The price of bread rose by almost a fifth in the European Union in August as Russia’s invasion of Ukraine, both major exporters of grains and fertilisers, continued to disrupt global markets and headline inflation accelerated.
Global wheat prices have surged since February, after the war halted grain exports from the Black Sea for months and restricted fertiliser shipments as Russian producers lost access to Baltic Sea ports they had used to ship ammonia, a key ingredient in nitrate fertiliser.
The average price of bread in the EU was 18% higher in August 2022 than a year earlier, data from the bloc’s statistics office showed, the highest rise since December 2017 when Eurostat began compiling the statistic. “This is a huge increase compared with August 2021, when the price of bread was on average 3% higher than in August 2020. Monthly data also show a significant increase in headline inflation, although not as large (from +3% to +10%), Eurostat said.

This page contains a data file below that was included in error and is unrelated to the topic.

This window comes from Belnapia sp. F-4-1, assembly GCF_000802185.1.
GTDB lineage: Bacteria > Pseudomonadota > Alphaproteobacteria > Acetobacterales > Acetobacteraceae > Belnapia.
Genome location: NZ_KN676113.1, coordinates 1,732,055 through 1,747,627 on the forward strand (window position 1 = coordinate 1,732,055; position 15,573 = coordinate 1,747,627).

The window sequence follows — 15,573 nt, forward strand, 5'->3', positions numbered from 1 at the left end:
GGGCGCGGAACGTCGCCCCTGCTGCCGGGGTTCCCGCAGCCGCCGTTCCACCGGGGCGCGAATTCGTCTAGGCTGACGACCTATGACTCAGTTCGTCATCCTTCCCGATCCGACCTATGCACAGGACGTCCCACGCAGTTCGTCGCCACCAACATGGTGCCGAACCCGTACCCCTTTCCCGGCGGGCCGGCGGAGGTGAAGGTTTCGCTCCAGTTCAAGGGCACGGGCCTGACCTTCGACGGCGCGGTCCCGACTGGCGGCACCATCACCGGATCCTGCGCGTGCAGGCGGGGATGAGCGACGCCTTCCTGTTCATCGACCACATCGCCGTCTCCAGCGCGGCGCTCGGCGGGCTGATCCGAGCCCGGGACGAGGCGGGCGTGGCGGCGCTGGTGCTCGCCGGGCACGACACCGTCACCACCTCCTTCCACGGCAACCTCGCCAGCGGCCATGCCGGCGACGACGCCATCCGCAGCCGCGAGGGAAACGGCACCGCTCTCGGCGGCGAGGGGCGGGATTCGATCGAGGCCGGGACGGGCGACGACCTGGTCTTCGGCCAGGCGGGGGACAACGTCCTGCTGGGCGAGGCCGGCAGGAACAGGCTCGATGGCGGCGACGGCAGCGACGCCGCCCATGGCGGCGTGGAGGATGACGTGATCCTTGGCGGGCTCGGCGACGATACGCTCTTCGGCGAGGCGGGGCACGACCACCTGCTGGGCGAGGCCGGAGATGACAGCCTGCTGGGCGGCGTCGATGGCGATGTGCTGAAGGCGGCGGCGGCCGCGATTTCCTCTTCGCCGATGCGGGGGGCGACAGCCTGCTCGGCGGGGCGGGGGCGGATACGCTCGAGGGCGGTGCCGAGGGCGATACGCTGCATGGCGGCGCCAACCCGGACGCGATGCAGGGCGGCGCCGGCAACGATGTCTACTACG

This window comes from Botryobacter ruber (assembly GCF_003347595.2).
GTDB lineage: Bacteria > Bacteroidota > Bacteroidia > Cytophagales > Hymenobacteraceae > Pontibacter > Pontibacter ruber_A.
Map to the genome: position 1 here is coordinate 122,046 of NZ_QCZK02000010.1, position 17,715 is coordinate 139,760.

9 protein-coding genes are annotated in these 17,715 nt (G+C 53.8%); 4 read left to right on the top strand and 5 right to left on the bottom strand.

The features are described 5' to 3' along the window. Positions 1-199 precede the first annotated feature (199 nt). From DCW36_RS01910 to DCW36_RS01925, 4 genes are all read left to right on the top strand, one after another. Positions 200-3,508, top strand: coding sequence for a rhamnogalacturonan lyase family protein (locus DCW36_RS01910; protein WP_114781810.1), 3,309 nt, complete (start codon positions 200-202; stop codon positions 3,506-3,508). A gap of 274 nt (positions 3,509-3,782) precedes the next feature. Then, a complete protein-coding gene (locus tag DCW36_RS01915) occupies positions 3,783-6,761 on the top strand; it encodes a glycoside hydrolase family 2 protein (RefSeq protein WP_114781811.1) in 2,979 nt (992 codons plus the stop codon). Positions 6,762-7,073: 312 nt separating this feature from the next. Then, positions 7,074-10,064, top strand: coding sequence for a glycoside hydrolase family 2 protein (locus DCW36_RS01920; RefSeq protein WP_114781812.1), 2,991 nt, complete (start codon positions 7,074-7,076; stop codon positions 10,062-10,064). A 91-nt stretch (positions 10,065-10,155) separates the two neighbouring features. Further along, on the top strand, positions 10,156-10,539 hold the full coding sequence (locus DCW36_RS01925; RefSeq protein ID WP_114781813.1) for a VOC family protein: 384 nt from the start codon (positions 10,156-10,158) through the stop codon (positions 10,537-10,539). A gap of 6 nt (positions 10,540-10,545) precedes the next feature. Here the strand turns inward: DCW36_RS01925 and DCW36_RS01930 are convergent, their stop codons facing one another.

Some countries were much more affected than others. The highest average rate of change in bread prices was recorded in Hungary (+66% in August 2022), followed by Lithuania (+33%), Estonia and Slovakia (both +32%). The countries with lowest average increases were France at 8%, and the Netherlands and Luxembourg which recorded a 10% rise each. Bread prices have risen consistently in the EU this year, from an average of 8.3% in February, when Russia launched what is calls its “special military operation” in Ukraine. Combined prices of bread and cereals increased by 16.6% in August, their highest rise since at least January 1997.